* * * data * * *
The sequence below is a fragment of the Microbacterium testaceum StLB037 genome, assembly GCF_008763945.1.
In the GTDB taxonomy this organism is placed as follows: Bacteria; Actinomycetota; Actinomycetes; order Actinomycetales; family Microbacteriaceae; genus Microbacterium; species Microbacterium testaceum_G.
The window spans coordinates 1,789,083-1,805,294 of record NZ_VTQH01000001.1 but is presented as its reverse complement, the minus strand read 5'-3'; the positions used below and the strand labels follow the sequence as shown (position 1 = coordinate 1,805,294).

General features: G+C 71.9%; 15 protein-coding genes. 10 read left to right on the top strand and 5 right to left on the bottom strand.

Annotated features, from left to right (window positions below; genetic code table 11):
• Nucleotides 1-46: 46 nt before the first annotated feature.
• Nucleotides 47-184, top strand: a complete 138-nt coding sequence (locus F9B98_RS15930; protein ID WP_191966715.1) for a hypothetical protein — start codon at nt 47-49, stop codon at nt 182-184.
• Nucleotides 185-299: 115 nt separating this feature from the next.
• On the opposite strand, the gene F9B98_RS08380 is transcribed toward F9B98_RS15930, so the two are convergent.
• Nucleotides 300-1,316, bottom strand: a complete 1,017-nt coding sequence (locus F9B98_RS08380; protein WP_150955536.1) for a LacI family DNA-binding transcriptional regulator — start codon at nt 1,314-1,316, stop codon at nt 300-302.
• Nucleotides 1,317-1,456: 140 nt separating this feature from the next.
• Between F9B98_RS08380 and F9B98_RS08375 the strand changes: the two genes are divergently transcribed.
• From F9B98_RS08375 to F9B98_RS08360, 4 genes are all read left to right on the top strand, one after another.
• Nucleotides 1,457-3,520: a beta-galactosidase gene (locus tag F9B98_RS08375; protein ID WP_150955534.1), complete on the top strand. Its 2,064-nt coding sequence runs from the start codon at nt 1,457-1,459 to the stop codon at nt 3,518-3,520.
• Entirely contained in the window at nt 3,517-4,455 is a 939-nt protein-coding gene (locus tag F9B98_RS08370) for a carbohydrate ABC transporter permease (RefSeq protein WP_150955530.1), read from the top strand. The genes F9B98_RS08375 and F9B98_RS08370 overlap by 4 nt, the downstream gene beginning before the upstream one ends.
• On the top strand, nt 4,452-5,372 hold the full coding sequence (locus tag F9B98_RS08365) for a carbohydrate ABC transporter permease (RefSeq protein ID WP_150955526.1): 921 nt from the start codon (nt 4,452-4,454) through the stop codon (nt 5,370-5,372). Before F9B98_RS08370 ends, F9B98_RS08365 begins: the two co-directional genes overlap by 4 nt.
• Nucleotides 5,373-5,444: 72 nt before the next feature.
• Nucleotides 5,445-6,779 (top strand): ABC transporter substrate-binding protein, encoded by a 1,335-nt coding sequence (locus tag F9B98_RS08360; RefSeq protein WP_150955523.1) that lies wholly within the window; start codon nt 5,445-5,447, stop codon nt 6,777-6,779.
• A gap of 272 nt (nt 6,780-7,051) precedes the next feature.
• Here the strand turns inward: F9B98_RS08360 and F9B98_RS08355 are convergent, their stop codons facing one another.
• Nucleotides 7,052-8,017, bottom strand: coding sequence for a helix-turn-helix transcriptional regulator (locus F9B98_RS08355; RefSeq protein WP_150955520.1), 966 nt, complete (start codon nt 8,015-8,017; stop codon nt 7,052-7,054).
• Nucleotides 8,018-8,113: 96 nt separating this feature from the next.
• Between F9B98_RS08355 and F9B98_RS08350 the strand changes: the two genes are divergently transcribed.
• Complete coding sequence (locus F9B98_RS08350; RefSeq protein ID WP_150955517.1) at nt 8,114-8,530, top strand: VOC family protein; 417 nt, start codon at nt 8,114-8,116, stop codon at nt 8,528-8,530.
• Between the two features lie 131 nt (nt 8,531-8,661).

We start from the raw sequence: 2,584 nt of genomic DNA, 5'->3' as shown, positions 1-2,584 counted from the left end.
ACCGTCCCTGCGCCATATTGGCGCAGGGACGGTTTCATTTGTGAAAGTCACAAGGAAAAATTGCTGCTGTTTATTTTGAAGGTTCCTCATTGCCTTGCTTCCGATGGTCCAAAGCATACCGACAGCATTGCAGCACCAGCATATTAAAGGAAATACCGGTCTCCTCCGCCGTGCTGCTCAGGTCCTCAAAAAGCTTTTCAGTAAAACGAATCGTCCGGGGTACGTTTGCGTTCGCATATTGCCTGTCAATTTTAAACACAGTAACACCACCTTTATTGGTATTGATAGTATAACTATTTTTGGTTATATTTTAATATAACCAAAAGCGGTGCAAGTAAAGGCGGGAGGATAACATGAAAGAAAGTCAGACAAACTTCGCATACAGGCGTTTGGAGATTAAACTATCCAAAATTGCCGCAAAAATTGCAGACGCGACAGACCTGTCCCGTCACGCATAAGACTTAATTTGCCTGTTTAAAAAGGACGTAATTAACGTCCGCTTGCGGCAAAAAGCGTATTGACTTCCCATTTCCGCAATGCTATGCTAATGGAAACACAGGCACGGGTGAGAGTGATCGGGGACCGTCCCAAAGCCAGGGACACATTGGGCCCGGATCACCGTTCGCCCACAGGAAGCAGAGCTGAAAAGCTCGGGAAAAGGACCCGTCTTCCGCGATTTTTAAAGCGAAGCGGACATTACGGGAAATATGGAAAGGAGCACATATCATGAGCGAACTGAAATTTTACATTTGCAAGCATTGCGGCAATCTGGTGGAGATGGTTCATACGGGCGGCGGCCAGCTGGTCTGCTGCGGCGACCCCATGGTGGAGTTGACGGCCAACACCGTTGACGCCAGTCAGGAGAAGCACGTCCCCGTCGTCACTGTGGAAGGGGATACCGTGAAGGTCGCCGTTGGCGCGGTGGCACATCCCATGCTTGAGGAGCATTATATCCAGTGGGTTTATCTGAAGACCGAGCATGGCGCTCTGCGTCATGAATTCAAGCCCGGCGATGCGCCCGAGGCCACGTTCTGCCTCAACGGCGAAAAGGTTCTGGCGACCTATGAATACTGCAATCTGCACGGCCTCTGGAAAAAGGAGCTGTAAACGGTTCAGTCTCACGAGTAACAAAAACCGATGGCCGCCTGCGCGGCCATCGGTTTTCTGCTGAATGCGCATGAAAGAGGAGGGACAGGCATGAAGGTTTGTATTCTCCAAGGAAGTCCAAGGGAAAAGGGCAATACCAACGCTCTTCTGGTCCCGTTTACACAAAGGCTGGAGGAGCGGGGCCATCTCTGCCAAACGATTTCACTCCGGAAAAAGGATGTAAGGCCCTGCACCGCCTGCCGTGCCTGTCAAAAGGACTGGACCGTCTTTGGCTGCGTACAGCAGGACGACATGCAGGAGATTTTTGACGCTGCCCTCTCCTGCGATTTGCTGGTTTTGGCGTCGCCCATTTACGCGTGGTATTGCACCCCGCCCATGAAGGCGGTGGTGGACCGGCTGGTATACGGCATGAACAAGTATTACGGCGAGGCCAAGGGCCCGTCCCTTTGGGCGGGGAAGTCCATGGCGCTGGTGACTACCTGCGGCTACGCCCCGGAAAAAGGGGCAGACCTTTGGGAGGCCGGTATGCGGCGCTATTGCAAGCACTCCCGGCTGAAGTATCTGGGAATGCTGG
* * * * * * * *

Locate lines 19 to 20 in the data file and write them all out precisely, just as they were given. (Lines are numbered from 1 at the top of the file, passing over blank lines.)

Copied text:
• A gap of 272 nt (nt 6,780-7,051) precedes the next feature.
• Here the strand turns inward: F9B98_RS08360 and F9B98_RS08355 are convergent, their stop codons facing one another.